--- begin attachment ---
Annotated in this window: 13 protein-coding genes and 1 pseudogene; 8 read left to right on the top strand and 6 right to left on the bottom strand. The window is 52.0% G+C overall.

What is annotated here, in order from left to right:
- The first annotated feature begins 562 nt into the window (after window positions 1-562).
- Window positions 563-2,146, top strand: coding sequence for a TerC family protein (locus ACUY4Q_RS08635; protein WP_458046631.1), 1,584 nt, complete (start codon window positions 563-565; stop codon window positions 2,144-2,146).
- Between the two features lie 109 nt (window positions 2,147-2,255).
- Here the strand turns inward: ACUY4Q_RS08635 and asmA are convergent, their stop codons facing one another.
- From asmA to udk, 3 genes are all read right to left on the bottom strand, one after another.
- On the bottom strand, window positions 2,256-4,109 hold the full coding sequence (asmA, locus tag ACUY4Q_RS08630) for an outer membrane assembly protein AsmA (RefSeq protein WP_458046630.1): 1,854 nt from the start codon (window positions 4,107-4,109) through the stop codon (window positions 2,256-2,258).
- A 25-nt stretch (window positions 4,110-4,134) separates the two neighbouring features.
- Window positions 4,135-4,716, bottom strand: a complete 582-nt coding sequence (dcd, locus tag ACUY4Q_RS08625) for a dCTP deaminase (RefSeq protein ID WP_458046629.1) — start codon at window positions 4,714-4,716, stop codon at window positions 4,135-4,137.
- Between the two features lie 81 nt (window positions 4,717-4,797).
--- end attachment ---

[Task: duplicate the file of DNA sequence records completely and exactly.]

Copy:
Annotated in this window: 13 protein-coding genes and 1 pseudogene; 8 read left to right on the top strand and 6 right to left on the bottom strand. The window is 52.0% G+C overall.

What is annotated here, in order from left to right:
- The first annotated feature begins 562 nt into the window (after window positions 1-562).
- Window positions 563-2,146, top strand: coding sequence for a TerC family protein (locus ACUY4Q_RS08635; protein WP_458046631.1), 1,584 nt, complete (start codon window positions 563-565; stop codon window positions 2,144-2,146).
- Between the two features lie 109 nt (window positions 2,147-2,255).
- Here the strand turns inward: ACUY4Q_RS08635 and asmA are convergent, their stop codons facing one another.
- From asmA to udk, 3 genes are all read right to left on the bottom strand, one after another.
- On the bottom strand, window positions 2,256-4,109 hold the full coding sequence (asmA, locus tag ACUY4Q_RS08630) for an outer membrane assembly protein AsmA (RefSeq protein WP_458046630.1): 1,854 nt from the start codon (window positions 4,107-4,109) through the stop codon (window positions 2,256-2,258).
- A 25-nt stretch (window positions 4,110-4,134) separates the two neighbouring features.
- Window positions 4,135-4,716, bottom strand: a complete 582-nt coding sequence (dcd, locus tag ACUY4Q_RS08625) for a dCTP deaminase (RefSeq protein ID WP_458046629.1) — start codon at window positions 4,714-4,716, stop codon at window positions 4,135-4,137.
- Between the two features lie 81 nt (window positions 4,717-4,797).